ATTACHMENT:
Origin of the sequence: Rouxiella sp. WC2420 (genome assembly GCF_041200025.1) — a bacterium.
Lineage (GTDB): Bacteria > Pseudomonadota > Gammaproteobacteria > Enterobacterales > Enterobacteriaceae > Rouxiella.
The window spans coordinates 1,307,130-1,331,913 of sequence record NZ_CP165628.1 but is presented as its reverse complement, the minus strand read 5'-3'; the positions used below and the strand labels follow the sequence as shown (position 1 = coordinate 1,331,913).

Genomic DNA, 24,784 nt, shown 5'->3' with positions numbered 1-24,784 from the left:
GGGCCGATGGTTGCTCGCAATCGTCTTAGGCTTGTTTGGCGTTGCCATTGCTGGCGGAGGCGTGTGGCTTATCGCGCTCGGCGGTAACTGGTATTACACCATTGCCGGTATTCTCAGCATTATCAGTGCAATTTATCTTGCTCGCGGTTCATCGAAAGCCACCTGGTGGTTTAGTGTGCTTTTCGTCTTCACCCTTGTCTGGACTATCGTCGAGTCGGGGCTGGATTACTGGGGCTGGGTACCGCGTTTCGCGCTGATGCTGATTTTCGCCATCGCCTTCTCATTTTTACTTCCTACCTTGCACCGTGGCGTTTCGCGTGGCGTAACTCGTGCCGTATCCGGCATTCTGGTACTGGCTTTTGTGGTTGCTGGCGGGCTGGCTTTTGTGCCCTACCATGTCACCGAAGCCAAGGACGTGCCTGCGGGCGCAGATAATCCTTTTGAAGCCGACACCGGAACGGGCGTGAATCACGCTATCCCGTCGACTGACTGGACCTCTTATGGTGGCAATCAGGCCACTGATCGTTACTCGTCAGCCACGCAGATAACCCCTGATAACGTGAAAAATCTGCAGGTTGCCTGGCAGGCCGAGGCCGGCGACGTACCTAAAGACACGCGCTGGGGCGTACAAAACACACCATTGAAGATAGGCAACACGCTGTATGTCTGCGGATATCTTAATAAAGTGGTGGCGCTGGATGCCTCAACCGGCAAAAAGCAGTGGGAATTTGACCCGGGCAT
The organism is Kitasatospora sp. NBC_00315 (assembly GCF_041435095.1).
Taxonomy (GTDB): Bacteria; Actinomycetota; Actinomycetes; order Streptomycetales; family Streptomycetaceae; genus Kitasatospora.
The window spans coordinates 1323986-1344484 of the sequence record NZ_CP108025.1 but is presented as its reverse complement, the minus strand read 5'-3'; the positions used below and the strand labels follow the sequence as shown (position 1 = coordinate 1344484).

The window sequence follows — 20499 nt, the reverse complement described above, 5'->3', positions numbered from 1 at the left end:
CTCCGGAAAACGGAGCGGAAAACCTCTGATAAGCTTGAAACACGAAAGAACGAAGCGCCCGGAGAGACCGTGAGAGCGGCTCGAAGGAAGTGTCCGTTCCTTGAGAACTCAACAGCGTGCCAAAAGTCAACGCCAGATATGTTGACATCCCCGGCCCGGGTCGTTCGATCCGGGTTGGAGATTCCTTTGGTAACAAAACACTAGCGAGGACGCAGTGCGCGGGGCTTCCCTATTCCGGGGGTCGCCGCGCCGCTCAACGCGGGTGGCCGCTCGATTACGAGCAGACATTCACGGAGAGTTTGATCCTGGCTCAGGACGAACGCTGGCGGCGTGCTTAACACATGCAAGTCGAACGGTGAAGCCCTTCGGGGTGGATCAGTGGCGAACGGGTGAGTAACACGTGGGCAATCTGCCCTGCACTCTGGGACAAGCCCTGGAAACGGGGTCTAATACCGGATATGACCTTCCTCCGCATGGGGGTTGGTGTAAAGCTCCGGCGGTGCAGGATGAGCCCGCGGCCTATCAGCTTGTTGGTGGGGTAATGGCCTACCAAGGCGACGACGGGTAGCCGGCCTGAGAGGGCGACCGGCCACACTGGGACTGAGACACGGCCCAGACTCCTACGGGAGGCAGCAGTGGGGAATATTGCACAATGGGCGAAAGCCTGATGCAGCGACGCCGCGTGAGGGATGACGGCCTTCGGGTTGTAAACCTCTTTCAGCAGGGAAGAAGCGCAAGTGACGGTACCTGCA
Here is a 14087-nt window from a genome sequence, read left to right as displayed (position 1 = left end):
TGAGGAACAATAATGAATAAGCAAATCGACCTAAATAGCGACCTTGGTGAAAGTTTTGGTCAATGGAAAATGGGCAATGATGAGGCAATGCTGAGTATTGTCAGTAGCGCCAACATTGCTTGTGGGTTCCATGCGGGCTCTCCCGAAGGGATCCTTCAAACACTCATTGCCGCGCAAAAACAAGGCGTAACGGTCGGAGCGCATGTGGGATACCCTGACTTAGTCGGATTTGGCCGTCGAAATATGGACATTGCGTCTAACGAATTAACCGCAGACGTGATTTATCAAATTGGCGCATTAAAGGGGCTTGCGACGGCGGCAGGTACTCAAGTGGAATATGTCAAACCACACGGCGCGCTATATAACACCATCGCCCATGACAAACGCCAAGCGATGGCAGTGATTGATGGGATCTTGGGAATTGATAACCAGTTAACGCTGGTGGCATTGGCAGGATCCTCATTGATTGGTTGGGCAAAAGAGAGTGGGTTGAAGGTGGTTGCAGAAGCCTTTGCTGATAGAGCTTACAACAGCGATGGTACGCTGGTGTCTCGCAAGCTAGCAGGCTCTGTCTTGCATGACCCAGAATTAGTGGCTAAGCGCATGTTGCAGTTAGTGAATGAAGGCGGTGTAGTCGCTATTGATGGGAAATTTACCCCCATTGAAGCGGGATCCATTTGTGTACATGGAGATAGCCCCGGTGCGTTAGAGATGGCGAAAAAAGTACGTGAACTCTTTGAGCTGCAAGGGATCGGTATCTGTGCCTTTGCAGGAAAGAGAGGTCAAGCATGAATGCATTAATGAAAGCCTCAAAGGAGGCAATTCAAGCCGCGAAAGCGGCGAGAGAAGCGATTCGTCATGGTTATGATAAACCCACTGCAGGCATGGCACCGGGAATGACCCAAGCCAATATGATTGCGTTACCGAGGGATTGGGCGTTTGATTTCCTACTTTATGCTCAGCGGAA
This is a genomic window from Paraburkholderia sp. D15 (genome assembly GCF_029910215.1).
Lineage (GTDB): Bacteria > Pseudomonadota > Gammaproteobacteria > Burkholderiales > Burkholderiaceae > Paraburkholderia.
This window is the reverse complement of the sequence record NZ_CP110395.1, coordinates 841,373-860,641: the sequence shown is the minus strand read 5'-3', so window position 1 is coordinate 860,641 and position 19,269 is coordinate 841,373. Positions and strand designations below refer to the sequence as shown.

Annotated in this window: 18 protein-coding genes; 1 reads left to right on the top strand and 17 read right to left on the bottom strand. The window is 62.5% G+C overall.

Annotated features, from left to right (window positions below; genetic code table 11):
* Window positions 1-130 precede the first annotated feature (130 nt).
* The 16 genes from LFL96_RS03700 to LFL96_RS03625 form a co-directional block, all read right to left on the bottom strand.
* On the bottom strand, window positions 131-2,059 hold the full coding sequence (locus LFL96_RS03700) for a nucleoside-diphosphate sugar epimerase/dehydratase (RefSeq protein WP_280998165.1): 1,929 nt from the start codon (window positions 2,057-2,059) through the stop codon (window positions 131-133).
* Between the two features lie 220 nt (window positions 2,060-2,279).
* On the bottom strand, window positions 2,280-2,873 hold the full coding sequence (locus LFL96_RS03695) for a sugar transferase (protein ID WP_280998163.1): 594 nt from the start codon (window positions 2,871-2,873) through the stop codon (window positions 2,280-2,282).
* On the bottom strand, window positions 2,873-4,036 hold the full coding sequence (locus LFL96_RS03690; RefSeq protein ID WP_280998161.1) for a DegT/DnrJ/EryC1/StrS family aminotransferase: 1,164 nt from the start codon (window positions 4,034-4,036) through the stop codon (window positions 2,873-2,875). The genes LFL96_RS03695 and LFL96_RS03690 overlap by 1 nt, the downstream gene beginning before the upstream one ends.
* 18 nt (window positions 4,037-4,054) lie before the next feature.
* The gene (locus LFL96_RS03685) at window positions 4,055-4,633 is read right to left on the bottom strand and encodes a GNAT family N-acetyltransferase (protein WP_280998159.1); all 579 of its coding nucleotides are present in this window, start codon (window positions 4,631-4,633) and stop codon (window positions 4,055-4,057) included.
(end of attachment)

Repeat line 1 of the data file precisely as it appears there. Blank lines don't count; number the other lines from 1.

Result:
Origin of the sequence: Rouxiella sp. WC2420 (genome assembly GCF_041200025.1) — a bacterium.